You are here: Home Blogs Was Your Project Really Successful?
Tuesday, 07 July 2015 19:43

Was Your Project Really Successful?

Written by 
Rate this item
(0 votes)
You have all read the stories about the large number of IT projects that fail. Depending on the report you read, half or more of these projects fail - perhaps as high as 80%. According to the reports, the larger the project, the greater the chance that it will be a failure.

Let’s assume that the number of failed projects is 50% - a low number. What is interesting is to try to relate that number to personal experience. Where are all of these failed projects coming from? Can you say that half or more of the projects that you managed were failures?

It’s All in the Definition

The idea of a failed project starts with understanding the definition. You may have a perception of what it means to manage a failed project. Your company should have a definition as well, and if they do, your definition should be the same as theirs. One major concept that plays a key role is the idea of tolerances.

Define a Reasonable Cost and Duration Tolerance Level

If you estimate a project to cost $230,000, is your project a failure if the actual cost is $230,500? You missed your budget, right? Yes, but this gets into the concept of tolerances. If you delivered within $500 on a $230,000 budget, you should be lifted on someone’s shoulder and paraded around the company as a hero.

Your company needs to establish the tolerance level that they consider to be reasonable for projects. For example, the tolerance level may be -10% to +5%. That is, if you deliver the project for 5% over budget, it is still considered a success. For the $230,000 project, that means you could have gone overbudget by $11,500 and still have been considered successful. On the other side, if the final cost was underbudget by greater than 10%, that is a problem too. The problem is that the company wanted to deliver projects within expectations. If the sponsor had known that the project actually cost a lot less than estimated, they may have been able to make other decisions with the unused budget. The cost estimate should also include any formally approved scope changes. If your original budget was $200,000, and the client approved an additional $30,000 in scope changes, then $230,000 is the number that you get held accountable for, plus your tolerances.

Normally there is some room for tolerances with your deadline as well. If the projects are internally focused, the end dates are in many cases arbitrary. Your original deadline must also be extended if scope changes were approved.

Declaring Success From a Project Perspective

Once you understand your tolerances (if any), you can start to evaluate success from a project perspective. Generally, the project team members can declare success if:

  1. The project is delivered within the estimated cost, plus or minus the tolerance.
  2. The project was delivered within its deadline, plus or minus the tolerance.
  3. All of the major deliverables were completed. (Some minor ones, or minor functionality, might not be delivered.)
  4. The overall quality is acceptable. (It does not have to be perfect.)
Some companies also look at whether the project team was easy to do business with. That is, did the client and the project team work well together? Was there good communication? If the client had another project (and a choice), would they ask you to work on it again?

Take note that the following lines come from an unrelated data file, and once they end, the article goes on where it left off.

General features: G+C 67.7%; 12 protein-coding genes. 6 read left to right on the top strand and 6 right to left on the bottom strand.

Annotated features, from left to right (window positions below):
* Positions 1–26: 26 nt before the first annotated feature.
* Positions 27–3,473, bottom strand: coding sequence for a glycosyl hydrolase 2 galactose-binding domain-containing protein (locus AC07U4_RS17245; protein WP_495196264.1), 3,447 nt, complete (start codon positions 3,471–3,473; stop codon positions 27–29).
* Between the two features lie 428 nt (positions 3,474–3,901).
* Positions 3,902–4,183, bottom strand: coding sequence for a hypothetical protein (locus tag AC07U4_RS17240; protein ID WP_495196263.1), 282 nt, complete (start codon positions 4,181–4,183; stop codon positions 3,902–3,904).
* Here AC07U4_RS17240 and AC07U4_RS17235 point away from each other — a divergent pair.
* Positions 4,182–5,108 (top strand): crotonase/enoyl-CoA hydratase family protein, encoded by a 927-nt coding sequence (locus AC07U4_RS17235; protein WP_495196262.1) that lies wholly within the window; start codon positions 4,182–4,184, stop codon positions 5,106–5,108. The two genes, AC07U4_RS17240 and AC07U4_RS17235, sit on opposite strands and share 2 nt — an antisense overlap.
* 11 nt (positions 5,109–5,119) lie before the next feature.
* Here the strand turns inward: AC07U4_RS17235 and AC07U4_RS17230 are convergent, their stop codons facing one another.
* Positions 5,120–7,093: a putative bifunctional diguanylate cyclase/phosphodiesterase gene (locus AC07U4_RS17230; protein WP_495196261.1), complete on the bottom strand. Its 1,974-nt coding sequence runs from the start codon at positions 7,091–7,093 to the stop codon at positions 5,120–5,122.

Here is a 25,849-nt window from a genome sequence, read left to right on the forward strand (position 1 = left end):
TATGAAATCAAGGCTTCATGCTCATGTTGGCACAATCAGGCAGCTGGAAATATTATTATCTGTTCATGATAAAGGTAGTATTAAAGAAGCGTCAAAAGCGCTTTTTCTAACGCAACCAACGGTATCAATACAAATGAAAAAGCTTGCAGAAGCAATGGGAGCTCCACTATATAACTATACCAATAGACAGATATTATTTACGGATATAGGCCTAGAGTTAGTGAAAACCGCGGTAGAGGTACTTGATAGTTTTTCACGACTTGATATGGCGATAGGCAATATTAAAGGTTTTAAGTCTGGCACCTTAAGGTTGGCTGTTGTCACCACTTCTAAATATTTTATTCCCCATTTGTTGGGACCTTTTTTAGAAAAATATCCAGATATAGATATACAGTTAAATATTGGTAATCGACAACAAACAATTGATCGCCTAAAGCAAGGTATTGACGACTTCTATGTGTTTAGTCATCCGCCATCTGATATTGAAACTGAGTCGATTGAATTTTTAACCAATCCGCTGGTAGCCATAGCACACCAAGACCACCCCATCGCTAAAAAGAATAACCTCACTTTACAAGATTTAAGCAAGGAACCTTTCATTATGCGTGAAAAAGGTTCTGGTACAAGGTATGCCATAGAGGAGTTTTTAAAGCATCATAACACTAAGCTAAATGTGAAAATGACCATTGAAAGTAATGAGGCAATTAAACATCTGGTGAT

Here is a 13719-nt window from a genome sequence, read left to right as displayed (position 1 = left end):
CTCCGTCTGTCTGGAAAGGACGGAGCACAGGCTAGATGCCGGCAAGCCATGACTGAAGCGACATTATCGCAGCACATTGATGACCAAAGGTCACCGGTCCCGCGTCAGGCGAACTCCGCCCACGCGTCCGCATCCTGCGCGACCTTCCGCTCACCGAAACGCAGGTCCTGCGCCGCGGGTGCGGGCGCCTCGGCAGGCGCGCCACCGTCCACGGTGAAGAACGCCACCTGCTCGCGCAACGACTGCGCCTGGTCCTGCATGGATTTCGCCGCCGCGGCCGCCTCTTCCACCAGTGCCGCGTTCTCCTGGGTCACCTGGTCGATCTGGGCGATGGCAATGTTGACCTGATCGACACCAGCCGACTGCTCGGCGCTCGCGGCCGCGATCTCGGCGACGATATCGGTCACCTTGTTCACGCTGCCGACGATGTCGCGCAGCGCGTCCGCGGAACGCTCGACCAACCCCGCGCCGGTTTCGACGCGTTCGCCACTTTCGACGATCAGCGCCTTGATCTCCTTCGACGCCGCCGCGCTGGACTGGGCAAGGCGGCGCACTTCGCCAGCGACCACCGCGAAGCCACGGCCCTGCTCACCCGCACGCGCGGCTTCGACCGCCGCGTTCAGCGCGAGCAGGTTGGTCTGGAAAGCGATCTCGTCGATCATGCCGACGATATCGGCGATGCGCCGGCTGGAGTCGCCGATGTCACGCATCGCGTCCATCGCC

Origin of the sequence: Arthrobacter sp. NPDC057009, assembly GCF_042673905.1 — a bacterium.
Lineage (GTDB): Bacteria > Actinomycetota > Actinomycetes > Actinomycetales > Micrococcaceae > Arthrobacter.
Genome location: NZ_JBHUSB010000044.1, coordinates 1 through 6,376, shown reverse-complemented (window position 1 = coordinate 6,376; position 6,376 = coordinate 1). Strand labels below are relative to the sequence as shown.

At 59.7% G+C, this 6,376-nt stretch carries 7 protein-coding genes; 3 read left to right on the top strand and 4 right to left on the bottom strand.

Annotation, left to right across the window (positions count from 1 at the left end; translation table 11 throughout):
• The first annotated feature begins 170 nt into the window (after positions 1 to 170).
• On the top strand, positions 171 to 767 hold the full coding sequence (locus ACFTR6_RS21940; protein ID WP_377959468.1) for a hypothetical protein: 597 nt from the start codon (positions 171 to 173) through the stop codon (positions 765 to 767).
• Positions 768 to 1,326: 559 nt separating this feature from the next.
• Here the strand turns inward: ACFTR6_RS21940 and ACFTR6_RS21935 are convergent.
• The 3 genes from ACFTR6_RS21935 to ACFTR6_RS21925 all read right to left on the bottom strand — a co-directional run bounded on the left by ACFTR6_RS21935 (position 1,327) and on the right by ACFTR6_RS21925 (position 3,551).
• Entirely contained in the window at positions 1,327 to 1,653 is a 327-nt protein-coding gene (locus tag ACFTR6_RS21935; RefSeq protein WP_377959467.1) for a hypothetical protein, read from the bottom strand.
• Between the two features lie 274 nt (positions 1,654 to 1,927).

Declaring Success from a Company Perspective

Declaring success from a project perspective is normally what is required of the project team. However, from a company perspective, success would also be based on whether the company received the value that was promised from the initial ROI calculations. If the project was a failure from a project perspective, it is normally a failure from a company perspective as well. (Although this is not always the case.)

However, there are many examples of projects that were successfully delivered, yet are not delivering the value promised. If the project team delivered successfully within tolerances, there is usually nothing else that can be done from their perspective. However, it is possible that the return on investment calculations were faulty, or the marketplace was misjudged by the client and sponsor. It is also possible that this project was part of a larger initiative. Although your project may be successful, the overall, larger initiative may be a failure.


Every organization should have some general rules about how to declare overall project success or failure. Your project isn’t a failure if you miss the budget by a dollar and deliver a day late. Normally a project will still be considered successful if it delivers within cost and deadline tolerances, and delivers all major deliverables within acceptable quality. From an overall business perspective, another set of questions should also be answered as to whether the business value was achieved as promised.

At TenStep we are dedicated to helping organizations achieve their goals and strategies through the successful execution of critical business projects. We provide training, consulting and products for organizations to help them set up an environment where projects are successful. This includes help with strategic planning, portfolio management, program / project management, Project Management Offices (PMOs) and project lifecycles. For more information, visit or contact us at
Read 4390 times Last modified on Tuesday, 07 July 2015 19:49
Login to post comments

News and Promotions

Keep up to date with the latest happenings by signing up for our newsletter. Subscribe below.

Twitter Update

Parse error: syntax error, unexpected end of file in /home/spektmedia/public_html/wp-content/plugins/ccode.php on line 82

Who's Online

We have 212 guests and no members online

Got something to say?